Cooking with heart
While Tse's accomplishment at Ya Ge seems to come in a relatively short time, it is driven by a half a century of lessons. The industry veteran of 50 years earned his chops as he climbed through the ranks at Hong Kong's storied Fook Lam Moon restaurant, before he moved on to work in the Netherlands and China's Nanjing, Shanghai and Guangzhou. With each new move, he had to quickly assimilate within a new culture by learning the local dining habits and customer needs, while managing a team of tens or even hundreds of cooks.
Pushing for higher standards in the kitchen is not always about technical know-how. The key, says Tse is to "understand that there's a person behind every dish". If there's a discrepancy in the flavours, he will first show concern for his staff, rather than assign blame. "I will say things such as, 'You’re more heavy-handed with the use of salt today. Is there anything that’s troubling you recently?' or 'Your cooking is on point today. I can tell you’re getting better,'" Tse shares. The words of encouragement help his team members feel like they are being valued and taken care of, and will motivate them to excel, he explains.
Tse believes the most basic criteria of cooking is to strike a balance between the five basic tastes – sweetness, sourness, bitterness, spiciness and savouriness. “When one picks up an ingredient, he should think how to present its original flavour,” he says.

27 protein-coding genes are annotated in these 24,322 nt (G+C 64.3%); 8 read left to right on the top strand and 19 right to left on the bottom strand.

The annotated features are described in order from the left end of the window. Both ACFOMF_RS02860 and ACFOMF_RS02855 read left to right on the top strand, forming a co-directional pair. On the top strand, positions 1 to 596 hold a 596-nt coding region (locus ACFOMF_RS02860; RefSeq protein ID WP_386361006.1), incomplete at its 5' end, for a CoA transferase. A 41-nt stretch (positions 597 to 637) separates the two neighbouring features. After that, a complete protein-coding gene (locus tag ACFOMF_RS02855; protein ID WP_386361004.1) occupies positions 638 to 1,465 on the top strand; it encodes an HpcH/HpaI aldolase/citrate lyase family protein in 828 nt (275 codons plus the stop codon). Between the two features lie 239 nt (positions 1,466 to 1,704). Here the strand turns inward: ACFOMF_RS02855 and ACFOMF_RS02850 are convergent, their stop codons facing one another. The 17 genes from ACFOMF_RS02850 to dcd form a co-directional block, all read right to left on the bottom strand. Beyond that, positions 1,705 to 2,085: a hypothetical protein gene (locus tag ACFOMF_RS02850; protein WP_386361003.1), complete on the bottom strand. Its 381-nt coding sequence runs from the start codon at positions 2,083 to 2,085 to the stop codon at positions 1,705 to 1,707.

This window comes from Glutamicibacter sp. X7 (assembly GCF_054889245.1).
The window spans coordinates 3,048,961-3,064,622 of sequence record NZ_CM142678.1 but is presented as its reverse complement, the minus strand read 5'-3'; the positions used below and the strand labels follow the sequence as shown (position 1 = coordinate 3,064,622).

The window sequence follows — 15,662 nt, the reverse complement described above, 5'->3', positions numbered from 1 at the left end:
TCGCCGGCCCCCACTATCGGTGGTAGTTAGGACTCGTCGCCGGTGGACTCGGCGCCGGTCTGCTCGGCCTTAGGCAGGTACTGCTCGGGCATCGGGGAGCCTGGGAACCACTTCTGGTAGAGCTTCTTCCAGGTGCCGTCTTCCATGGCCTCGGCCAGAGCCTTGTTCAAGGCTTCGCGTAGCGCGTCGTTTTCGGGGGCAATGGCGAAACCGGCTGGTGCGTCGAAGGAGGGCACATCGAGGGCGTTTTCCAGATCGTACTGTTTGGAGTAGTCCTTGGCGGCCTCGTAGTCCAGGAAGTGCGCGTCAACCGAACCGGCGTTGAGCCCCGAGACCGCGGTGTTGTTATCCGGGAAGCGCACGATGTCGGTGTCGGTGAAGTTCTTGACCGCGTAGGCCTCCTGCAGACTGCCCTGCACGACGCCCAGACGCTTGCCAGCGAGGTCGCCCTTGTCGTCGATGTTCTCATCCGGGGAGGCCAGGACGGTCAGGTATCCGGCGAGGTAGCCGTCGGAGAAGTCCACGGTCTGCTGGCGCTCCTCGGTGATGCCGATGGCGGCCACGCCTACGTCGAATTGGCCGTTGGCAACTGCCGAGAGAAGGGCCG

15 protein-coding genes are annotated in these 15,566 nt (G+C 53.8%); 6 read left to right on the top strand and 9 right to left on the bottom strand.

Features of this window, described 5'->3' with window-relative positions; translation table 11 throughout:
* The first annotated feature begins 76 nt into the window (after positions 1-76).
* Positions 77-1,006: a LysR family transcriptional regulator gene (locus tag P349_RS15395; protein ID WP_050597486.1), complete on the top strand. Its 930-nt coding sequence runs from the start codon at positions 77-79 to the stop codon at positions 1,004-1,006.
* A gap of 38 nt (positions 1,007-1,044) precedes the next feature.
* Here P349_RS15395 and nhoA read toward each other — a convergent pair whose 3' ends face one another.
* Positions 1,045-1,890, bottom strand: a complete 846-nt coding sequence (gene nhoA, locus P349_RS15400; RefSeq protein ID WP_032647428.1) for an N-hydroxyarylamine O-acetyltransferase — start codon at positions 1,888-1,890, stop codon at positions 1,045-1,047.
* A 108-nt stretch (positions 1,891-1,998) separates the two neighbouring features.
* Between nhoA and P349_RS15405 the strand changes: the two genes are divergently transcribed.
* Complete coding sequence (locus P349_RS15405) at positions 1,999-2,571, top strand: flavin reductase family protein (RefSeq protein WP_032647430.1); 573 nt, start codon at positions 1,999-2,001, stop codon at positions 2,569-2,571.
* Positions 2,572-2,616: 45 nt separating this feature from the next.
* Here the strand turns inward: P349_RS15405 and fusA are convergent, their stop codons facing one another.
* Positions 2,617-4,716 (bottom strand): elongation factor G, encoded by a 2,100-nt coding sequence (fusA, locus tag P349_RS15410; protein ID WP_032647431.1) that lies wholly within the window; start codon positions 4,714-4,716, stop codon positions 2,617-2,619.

In his book, sugar is the most "aggressive" condiment — even a sparing use of it can easily overwhelm the entire dish. For this reason, you will almost never see sugar being used across the menu at Ya Ge.
To draw out the natural sweetness in vegetables, he adds salt into stir-fries. “Chinese kale is the only exception. Salt makes it tough and bitter. Instead, blanching it in water with sugar helps to soften the stem and highlights its green colour,” Tse explains. The same trick applies to dessert, he reveals: “A pinch of salt gives more dimensions to sweet soups.”
These little wisdoms demonstrate the chef’s perceptiveness to the ingredients’ true nature and his mastery of the five tastes.
He shares with us his thoughts on gaining a MICHELIN star.
When was your first encounter with the Michelin Guide?
It was in 2009 when the Michelin Guide first launched in Hong Kong. Some of my colleagues in the industry got the award. As a chef, I wanted the same happening to me too. But sometimes it’s about being in the right place at the right time.
What was running through your mind when you first heard Ya Ge won the stars?
I wanted to make the dishes even better, and let more customers taste the good stuff.
How did you celebrate?
My wife and son came from Hong Kong to Taiwan celebrate with me. I also went to have hotpot with the staff after work.
How will the stars influence your career?
It gives me more pressure at work, and the diners have higher demands too. I only think about how to improve a little bit from yesterday. If I cook something that deserves 95 points out of 100, I can’t be content with it. There’s more to be done to get to 96, 97. I have to keep moving forward.
Do you have any advice for young chefs aiming for Michelin stars?
You have to love eating to be a chef, and practise immensely to perfect the basic cooking skills. Only if you love eating you’d analyse, eat, look and think. Maintain your standard. Be motivated to better yourself every day, even if it’s just a small step ahead.
Photos courtesy of Mandarin Oriental, Taipei